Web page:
@@ -256,22 +301,60 @@ kvm64 is a Pentium 4 look a like CPU type, which has a reduced CPU flags set,
 but is guaranteed to work everywhere.
 In short, if you care about live migration and moving VMs between nodes, leave
-the kvm64 default. If you don’t care about live migration, set the CPU type to
-host, as in theory this will give your guests maximum performance.
-You can also optionally emulate a *NUMA* architecture in your VMs. The basics of
-the NUMA architecture mean that instead of having a global memory pool available
-to all your cores, the memory is spread into local banks close to each socket.
+the kvm64 default. If you don’t care about live migration or have a homogeneous
+cluster where all nodes have the same CPU, set the CPU type to host, as in
+theory this will give your guests maximum performance.
+You can also optionally emulate a *NUMA*
+footnote:[https://en.wikipedia.org/wiki/Non-uniform_memory_access] architecture
+in your VMs. The basics of the NUMA architecture mean that instead of having a
+global memory pool available to all your cores, the memory is spread into local
+banks close to each socket.
 This can bring speed improvements as the memory bus is not a bottleneck
 anymore. If your system has a NUMA architecture footnote:[if the command
 `numactl --hardware | grep available` returns more than one node, then your host
 system has a NUMA architecture] we recommend to activate the option, as this
-will allow proper distribution of the VM resources on the host system. This
-option is also required in {pve} to allow hotplugging of cores and RAM to a VM.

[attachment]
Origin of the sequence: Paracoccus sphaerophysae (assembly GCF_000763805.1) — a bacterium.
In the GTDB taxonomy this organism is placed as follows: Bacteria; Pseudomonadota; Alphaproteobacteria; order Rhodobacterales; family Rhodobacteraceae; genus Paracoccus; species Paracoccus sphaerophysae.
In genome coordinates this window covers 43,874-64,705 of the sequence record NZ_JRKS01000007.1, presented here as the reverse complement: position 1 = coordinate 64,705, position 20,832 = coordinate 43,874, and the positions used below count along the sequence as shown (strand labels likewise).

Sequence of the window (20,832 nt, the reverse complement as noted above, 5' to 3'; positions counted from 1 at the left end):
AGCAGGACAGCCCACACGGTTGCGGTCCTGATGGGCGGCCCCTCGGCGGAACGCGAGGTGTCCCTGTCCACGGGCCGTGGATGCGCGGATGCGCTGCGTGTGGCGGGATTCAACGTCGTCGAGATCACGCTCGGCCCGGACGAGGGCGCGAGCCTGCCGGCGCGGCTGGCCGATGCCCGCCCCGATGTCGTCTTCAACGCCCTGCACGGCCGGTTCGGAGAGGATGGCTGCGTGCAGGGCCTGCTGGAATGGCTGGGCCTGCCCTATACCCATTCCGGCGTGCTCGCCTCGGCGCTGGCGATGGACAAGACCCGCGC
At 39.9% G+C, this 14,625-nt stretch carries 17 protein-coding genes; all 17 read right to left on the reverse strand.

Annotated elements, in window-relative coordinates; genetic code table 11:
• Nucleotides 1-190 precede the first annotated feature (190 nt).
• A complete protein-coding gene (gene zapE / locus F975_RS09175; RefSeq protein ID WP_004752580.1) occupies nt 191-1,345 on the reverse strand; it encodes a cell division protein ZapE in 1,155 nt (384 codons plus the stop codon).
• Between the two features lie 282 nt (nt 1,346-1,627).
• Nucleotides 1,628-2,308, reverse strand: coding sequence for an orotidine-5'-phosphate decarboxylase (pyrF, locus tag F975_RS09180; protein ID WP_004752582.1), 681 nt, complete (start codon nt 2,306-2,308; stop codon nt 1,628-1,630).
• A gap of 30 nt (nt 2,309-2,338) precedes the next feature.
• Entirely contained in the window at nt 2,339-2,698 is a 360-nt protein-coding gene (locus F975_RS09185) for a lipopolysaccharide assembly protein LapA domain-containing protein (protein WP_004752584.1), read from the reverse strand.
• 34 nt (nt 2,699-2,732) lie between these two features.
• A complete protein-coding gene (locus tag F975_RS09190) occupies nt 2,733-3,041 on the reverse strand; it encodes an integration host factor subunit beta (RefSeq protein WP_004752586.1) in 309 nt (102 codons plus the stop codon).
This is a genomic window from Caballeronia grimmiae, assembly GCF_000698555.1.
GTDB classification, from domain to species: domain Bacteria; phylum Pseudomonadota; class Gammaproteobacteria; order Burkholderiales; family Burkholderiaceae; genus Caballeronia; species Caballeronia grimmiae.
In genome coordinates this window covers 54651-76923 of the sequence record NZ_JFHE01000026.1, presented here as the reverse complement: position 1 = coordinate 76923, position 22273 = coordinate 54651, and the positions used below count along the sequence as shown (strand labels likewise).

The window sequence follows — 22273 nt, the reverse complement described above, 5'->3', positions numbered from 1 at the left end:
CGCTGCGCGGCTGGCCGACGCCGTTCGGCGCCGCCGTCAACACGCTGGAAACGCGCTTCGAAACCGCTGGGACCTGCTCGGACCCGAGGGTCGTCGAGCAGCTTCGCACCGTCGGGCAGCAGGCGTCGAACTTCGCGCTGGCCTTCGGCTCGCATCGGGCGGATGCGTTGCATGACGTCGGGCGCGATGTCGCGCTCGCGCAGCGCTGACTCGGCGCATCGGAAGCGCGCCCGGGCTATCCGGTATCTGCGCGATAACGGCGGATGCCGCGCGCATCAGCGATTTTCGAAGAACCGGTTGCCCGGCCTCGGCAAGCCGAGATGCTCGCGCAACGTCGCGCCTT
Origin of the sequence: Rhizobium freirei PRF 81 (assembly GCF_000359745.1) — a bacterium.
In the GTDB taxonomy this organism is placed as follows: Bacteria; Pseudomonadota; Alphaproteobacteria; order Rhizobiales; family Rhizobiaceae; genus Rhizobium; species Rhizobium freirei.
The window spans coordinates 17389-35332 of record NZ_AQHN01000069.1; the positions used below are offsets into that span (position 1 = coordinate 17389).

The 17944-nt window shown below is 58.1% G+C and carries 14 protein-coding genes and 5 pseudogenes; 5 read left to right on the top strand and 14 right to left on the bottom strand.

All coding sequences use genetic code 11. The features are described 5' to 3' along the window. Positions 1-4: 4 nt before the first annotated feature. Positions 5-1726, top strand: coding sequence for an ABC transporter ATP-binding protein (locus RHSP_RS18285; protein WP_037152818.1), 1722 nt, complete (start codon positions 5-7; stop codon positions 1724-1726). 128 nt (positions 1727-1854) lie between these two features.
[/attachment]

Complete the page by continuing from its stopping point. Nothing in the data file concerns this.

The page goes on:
+will allow proper distribution of the VM resources on the host system.
+This option is also required to hot-plug cores or RAM in a VM.
 If the NUMA option is used, it is recommended to set the number of sockets to
 the number of sockets of the host system.
+vCPU hot-plug
+Modern operating systems introduced the capability to hot-plug and, to a
+certain extent, hot-unplug CPU in a running systems. With Virtualisation we
+have even the luck that we avoid a lot of (physical) problem from real
+But it is still a complicated and not always well tested feature, so its use
+should be restricted to cases where its absolutely needed. Its uses can be
+replicated with other, well tested and less complicated, features, see
+xref:qm_cpu_resource_limits[Resource Limits].
+In {pve} the maximal number of plugged CPUs is always `cores * sockets`.
+To start a VM with less than this total core count of CPUs you may use the
+*vpus* setting, it denotes how many vCPUs should be plugged at VM start.
+Currently only Linux is working OK with this feature, a kernel newer than 3.10
+is needed, a kernel newer than 4.7 is recommended.
+You can use a udev rule as follow to automatically set new CPUs as online in
+the guest:
+SUBSYSTEM=="cpu", ACTION=="add", TEST=="online", ATTR{online}=="0", ATTR{online}="1"
+Save this under /etc/udev/rules.d/ as a file ending in `.rules`.
+Note: CPU hot-remove is machine dependent and requires guest cooperation.
+The deletion command does not guarantee CPU removal to actually happen,
+typically it's a request forwarded to guest using target dependent mechanism,
+e.g., ACPI on x86/amd64.